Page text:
Occidental College’s Dining Services has surpassed its Real Food Campaign goal, increasing its purchases of “real food” –- food from local/community-based, ecologically sound and humane sources -- from 8 percent to 25 percent between 2010 and 2013.
For the 2012-13 academic year, real food purchases jumped to 25 percent of spending, exceeding the Real Food Challenge goal of 20 percent. “We are thrilled to have exceeded the Real Food Challenge goals seven years early, but we won't stop here!” said Amy Munoz, director of Dining Services.
Occidental started to pursue the goals laid out by the Real Food Challenge in 2008, when the College’s first sustainability intern, Katie Presley '08, suggested the school get involved with the program.
“Since then we have kept successively better track of where our food comes from each year, and we strive to replace unsustainable sources whenever possible,” said Dylan Bruce ’16, Dining Services’ current (and fourth) sustainability intern. (The third, Emma Sorrell ‘13, was recently hired as Occidental’s first full-time sustainability coordinator.)
“Presley created a database and started tracking how much of what we purchased already met RFC criteria,” said Munoz. That came to about 4 percent. The College doubled that number to 8 percent the following year. “Growth has been dramatic since then, as the entire department, including the Tiger Cooler, Coffee Cart and Green Bean, embraced the concept,” Munoz said.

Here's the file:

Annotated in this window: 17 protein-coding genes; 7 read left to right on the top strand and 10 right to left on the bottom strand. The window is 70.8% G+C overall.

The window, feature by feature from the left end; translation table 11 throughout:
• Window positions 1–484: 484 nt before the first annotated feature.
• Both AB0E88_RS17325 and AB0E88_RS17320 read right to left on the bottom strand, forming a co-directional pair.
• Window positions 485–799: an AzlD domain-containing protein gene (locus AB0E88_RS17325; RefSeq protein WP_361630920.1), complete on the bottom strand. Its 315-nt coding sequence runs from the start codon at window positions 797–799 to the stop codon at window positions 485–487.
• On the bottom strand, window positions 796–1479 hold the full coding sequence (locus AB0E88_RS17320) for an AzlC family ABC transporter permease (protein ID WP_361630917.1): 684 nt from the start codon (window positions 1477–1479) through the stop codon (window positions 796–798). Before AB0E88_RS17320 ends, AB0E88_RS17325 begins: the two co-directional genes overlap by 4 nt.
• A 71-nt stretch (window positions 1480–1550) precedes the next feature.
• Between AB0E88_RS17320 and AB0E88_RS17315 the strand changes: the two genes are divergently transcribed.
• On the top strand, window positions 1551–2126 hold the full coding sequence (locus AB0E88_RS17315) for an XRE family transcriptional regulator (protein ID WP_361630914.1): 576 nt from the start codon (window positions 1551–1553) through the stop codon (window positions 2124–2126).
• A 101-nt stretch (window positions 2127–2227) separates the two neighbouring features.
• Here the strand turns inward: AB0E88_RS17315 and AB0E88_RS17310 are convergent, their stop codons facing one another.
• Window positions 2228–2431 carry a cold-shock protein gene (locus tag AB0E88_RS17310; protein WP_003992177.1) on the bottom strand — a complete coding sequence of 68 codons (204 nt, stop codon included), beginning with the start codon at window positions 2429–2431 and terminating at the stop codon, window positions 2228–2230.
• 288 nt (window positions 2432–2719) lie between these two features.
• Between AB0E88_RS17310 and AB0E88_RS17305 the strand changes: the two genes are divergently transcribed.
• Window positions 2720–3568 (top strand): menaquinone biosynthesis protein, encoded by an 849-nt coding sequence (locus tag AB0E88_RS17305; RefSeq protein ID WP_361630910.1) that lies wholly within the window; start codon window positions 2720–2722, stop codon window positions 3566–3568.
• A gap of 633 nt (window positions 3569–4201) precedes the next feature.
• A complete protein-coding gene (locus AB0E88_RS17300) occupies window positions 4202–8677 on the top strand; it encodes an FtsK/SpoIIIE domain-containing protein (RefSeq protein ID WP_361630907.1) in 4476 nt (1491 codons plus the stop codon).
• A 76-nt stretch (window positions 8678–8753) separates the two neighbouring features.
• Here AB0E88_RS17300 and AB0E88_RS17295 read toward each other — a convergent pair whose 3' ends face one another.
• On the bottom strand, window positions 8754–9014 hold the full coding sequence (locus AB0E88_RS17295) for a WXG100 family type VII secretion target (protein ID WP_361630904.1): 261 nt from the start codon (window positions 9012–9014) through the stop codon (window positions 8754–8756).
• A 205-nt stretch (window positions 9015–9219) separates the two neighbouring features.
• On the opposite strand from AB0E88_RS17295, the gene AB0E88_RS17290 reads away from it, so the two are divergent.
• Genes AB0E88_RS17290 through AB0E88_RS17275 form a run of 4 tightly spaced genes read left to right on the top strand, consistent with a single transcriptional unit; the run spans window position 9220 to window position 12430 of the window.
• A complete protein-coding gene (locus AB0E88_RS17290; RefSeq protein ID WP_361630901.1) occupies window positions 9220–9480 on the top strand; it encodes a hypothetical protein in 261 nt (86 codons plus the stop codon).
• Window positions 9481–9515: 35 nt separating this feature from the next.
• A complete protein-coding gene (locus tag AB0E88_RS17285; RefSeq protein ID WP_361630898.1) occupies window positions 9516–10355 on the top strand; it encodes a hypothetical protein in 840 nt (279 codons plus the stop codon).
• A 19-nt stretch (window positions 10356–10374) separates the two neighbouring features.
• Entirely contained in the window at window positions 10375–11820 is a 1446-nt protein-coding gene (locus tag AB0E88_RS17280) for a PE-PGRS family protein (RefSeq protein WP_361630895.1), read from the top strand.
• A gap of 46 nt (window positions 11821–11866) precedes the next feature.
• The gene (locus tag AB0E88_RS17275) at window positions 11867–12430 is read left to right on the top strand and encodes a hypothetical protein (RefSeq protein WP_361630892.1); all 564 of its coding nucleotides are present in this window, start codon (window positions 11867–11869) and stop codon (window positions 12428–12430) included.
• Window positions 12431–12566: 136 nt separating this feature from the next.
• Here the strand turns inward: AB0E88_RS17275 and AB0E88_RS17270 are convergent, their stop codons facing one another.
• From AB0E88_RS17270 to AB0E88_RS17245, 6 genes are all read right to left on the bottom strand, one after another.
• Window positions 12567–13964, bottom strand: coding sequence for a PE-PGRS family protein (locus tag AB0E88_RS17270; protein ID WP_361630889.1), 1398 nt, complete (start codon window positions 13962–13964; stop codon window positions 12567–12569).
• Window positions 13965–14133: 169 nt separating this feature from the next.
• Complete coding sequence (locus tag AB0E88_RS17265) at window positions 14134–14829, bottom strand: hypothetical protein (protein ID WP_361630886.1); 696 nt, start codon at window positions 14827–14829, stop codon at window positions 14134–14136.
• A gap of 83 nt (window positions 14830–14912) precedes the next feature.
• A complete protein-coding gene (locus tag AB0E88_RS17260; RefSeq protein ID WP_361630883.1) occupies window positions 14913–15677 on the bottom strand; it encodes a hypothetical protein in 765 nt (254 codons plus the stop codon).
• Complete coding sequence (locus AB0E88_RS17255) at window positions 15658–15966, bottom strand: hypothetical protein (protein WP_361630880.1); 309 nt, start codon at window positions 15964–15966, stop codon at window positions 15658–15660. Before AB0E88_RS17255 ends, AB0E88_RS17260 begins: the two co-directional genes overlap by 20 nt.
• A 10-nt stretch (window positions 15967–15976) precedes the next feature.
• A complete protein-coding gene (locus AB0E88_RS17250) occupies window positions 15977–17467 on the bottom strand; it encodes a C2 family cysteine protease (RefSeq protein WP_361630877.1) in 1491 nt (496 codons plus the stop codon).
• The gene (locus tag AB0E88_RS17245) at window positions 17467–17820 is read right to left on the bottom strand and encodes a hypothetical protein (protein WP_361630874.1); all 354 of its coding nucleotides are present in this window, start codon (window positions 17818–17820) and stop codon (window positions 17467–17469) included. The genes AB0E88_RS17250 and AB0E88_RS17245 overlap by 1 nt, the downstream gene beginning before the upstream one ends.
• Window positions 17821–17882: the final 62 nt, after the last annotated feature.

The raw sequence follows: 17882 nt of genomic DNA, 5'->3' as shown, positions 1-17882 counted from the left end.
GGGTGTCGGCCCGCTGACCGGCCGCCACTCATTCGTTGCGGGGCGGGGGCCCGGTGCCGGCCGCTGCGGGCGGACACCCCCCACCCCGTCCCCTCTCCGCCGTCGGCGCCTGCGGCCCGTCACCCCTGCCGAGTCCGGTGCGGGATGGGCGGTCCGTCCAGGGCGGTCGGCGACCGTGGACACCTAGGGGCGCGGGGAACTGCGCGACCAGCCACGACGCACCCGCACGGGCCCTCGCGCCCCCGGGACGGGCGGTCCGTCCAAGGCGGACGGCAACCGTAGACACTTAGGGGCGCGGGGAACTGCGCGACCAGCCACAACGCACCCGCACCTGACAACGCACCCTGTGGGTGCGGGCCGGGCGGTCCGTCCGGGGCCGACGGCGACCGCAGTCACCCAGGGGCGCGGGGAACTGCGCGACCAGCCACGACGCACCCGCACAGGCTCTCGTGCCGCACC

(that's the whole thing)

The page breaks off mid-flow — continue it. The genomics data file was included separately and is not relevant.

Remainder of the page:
Produce was the easiest category to satisfy, Munoz said, because California is the nation's largest source of produce -- “much of it local and organic.”
“We've gone from that ‘low hanging fruit’ to tackling more complex procurement issues, such as sustainable seafood and humane meat sourcing,” she said.
The Real Food Challenge has recently come out with a new website and calculator, and the College is in the process of meeting their latest criteria, including a sustainability mission statement, a working group and an official institutional commitment. “There is a lot of extra bureaucracy that comes with the commitment, and campus dining needs to figure out how to balance that with our other needs -- we're a small department and the challenge can take a lot of time,” Bruce said.
Still, Dining Services has set ambitious sustainable food goals for itself. By 2020, it plans to have:
• 40 percent Real Food
• 40 percent humane animal products/ecologically sound fish
• 50 percent local/ecologically sound produce
• Reduce dependence on plastic water bottles and decrease usage to under 50,000 bottles per year (currently at approximately 85,000/year)
• Purchase all coffee and chocolate from organic and/or fair trade certified sources.
In addition, in October, Dining Services is recognizing Food Justice Month. “The goal of the RFC is to switch over to a sustainable food chain, and the goal of Food Justice Month is about education to promote healthy and sustainable lifestyles and policies,” Bruce said. Dining Services is highlighting specific food-system sustainability issues with a series of four themed lunches every Friday during the month of October. Go here for more information.